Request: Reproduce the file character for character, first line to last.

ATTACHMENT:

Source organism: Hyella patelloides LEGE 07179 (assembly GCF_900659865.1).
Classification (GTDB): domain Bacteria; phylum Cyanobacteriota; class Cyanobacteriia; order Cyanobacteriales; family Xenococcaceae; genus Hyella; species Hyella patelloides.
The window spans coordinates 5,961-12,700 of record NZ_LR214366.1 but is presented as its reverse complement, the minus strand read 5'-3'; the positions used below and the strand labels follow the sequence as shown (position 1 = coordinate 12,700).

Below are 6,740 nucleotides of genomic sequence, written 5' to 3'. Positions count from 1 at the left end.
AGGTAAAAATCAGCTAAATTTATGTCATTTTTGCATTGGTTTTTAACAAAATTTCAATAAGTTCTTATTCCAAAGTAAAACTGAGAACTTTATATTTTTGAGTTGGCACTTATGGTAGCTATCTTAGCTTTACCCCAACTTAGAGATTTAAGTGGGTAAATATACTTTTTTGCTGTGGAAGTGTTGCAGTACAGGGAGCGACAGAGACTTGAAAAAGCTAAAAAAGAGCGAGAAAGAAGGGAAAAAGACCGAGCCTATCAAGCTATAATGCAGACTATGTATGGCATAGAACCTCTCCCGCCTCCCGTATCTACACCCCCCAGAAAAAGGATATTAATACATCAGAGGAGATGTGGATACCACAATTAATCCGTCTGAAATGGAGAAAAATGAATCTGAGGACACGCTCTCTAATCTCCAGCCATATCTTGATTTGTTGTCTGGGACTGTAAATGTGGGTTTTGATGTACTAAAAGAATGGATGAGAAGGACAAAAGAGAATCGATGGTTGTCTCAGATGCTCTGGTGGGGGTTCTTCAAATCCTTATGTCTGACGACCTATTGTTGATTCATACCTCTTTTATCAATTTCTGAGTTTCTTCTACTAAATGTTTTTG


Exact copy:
Source organism: Hyella patelloides LEGE 07179 (assembly GCF_900659865.1).
Classification (GTDB): domain Bacteria; phylum Cyanobacteriota; class Cyanobacteriia; order Cyanobacteriales; family Xenococcaceae; genus Hyella; species Hyella patelloides.
The window spans coordinates 5,961-12,700 of record NZ_LR214366.1 but is presented as its reverse complement, the minus strand read 5'-3'; the positions used below and the strand labels follow the sequence as shown (position 1 = coordinate 12,700).

Below are 6,740 nucleotides of genomic sequence, written 5' to 3'. Positions count from 1 at the left end.
AGGTAAAAATCAGCTAAATTTATGTCATTTTTGCATTGGTTTTTAACAAAATTTCAATAAGTTCTTATTCCAAAGTAAAACTGAGAACTTTATATTTTTGAGTTGGCACTTATGGTAGCTATCTTAGCTTTACCCCAACTTAGAGATTTAAGTGGGTAAATATACTTTTTTGCTGTGGAAGTGTTGCAGTACAGGGAGCGACAGAGACTTGAAAAAGCTAAAAAAGAGCGAGAAAGAAGGGAAAAAGACCGAGCCTATCAAGCTATAATGCAGACTATGTATGGCATAGAACCTCTCCCGCCTCCCGTATCTACACCCCCCAGAAAAAGGATATTAATACATCAGAGGAGATGTGGATACCACAATTAATCCGTCTGAAATGGAGAAAAATGAATCTGAGGACACGCTCTCTAATCTCCAGCCATATCTTGATTTGTTGTCTGGGACTGTAAATGTGGGTTTTGATGTACTAAAAGAATGGATGAGAAGGACAAAAGAGAATCGATGGTTGTCTCAGATGCTCTGGTGGGGGTTCTTCAAATCCTTATGTCTGACGACCTATTGTTGATTCATACCTCTTTTATCAATTTCTGAGTTTCTTCTACTAAATGTTTTTG